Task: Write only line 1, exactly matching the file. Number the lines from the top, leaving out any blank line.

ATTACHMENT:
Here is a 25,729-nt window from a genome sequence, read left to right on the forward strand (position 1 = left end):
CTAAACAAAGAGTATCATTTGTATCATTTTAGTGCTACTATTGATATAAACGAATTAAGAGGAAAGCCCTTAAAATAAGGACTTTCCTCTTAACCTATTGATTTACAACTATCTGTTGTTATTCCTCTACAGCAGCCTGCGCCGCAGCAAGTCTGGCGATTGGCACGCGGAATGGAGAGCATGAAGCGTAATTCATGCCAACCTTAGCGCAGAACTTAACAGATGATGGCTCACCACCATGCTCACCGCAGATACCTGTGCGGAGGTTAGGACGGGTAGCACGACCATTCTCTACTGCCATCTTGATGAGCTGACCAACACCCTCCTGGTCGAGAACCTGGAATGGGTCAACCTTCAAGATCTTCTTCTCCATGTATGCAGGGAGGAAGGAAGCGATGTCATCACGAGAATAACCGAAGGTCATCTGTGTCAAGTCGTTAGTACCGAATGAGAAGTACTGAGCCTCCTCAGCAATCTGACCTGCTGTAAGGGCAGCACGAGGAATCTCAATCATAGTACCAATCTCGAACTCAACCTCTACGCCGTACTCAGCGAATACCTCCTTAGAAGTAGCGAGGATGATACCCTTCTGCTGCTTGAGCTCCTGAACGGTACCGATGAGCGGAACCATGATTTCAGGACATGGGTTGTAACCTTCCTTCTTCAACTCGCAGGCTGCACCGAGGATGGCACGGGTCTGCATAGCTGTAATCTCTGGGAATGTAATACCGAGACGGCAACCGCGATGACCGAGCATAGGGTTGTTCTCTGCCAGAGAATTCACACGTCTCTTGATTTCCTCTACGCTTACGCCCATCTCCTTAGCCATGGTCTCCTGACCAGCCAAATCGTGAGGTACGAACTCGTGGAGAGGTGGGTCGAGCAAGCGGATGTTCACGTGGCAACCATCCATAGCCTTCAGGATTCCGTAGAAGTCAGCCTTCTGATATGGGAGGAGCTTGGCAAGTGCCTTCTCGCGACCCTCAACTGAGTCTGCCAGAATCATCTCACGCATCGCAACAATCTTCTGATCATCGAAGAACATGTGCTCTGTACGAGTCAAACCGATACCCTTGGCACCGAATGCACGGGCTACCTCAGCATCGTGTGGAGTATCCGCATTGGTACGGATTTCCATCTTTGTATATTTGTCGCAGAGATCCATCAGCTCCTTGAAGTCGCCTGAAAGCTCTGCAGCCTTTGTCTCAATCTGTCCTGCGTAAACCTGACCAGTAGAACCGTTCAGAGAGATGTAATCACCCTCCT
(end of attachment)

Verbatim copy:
Here is a 25,729-nt window from a genome sequence, read left to right on the forward strand (position 1 = left end):